UNASUR indifference to Guyana
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GUYANA ratified its membership in the Union of South American Nations (UNASUR) on 12th February 2010.

This organisation’s objective is “To create in a participatory and consensual manner an open space for integration and unity in the cultural, social, economic, and political affairs among its participant States.” It believes that achieving this requires granting priority to, among other issues, “political dialogue…with a view to reducing asymmetries in the strengthening of each Member State’s sovereignty and independence.”

The benefits of being in this body include that of trade, cultural development, education, and technical assistance. Where the territorial integrity of any member-state is threatened, in keeping with the body’s principles, it is reasonable to expect that efforts will be made to resolve it.

Our border issue with Venezuela, since 1962 when it informed the United Nations (UN) that it no longer respects the 1899 Arbitral Award, is not a matter of dispute but that of a controversy, since the matter was settled. UNASUR would have been aware of this.

Last year when Venezuela started acting up again with the change of administration in the Government of Guyana, a clear message was sent that Guyanese remain steadfast in refusing to give up anything that belongs to us.

In November 2015, retired diplomat and former Guyana Ambassador to Venezuela Odeen Ishmael flayed UNASUR’s South American Defence Council, which comprised member ministers responsible for defence and security matters, to at least call for peaceful solutions, the easing of tensions, and the safeguarding of the territorial integrity of aggrieved member states.

In the same month Vice-President and Minister of Foreign Affairs Carl Greenidge expressed his concern about the organisation’s lukewarm approach in dealing with the controversy.
Since then Guyana has mounted an aggressive strategy to have the controversy resolved.

The Foreign Affairs Minister in his journeys abroad highlighted this matter at various fora, making the case for Guyana, and asking for support in having it resolved. A delegation led by President David Granger that included Sir Shridath Ramphal and Minister Greenidge went to the UN General Assembly and made the case, calling for swift resolution.

President Granger in his address the UN Assembly on 20th September said: “Guyana stands ready to have the International Court of Justice determine the matter with finality. We will work resolutely with the secretary-general in his final months in office, and his successor, to free Guyana from this surreal burden.”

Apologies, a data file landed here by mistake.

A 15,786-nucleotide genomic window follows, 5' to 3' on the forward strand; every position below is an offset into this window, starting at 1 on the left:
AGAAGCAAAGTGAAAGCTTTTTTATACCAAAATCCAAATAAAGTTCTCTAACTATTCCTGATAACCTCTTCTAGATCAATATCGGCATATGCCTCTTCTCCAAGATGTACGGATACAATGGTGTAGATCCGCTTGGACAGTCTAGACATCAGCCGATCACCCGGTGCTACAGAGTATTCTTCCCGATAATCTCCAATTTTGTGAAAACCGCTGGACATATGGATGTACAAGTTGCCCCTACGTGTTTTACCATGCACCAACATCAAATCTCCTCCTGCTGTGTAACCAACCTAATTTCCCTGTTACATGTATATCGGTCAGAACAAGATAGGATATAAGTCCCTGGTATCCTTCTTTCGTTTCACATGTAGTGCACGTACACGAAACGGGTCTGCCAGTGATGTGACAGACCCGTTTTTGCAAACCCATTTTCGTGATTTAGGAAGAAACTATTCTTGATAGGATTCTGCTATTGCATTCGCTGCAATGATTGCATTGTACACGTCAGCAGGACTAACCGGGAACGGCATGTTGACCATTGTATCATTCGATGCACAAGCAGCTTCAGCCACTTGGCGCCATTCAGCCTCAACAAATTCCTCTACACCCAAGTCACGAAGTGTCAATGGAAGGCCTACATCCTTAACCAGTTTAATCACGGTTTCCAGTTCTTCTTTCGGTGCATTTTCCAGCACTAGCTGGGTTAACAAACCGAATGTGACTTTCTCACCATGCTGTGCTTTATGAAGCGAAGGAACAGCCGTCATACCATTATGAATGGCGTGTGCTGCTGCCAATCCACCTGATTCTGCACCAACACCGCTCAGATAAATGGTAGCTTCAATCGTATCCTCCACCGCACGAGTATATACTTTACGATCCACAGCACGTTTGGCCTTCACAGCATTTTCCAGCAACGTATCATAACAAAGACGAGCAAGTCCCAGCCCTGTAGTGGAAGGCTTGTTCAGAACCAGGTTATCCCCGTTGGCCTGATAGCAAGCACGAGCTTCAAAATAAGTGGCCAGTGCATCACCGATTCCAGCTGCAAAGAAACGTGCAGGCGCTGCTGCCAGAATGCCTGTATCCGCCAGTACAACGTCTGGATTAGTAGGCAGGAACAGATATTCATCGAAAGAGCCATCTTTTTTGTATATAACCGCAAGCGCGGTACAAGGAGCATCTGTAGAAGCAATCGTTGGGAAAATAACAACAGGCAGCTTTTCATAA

It is a commitment that has not changed! None of these actions would be unknown to members of UNASUR and its Secretariat. Consistent with professed respect to reducing asymmetries in the strengthening of each member state’s sovereignty and independence via political dialogue, ipso facto, Guyana’s approach to the UN would be supported.

The UN is the world’s highest decision-making forum. Lo and behold, Guyana sees UNASUR allowing Venezuela to post its malicious claim to Essequibo on its website. This misinformation had the joint support of the Venezuela political opposition and the Nicolás Maduro government.

This act is not only a departure from the organisation’s principles, but facilitates Venezuela publicising its illegitimate claim on a legitimate website of an organisation that Guyana is a member of. This is clearly aimed at provocation, which UNASUR should not have countenanced through its facilitation. This is total disregard for the role of the UN in bringing a peaceful resolution to this controversy where it now resides for attention.

Minister Greenidge vehemently condemned what has happened and said he would communicate Guyana’s position to the hemispheric body. The lesson for us as Guyanese is that we must stand together as one in the face of threats to our sovereignty and territorial integrity.

The Guyana Constitution, which is the supreme legal instrument, that depicts our borders as a country, who we are as a nation, and the laws that will govern our affairs, must not be trifled with. Externally, Venezuela and UNASUR have attempted to. Internally, Russia Aluminium (RUSAL) -which manages the Bauxite Company of Guyana Incorporated (BCGI) has by similar act been challenging our sovereignty in disrespecting our laws and citizens.

As Guyanese we must remain vigilant and collectively stand against aggression by foreign forces, be they internal or external. UNASUR and Venezuela must be told that Guyanese, irrespective of political loyalty, shall not cede an inch of what belongs to us. BCGI must equally be told that doing business in Guyana is contingent on respecting our laws and sovereignty.

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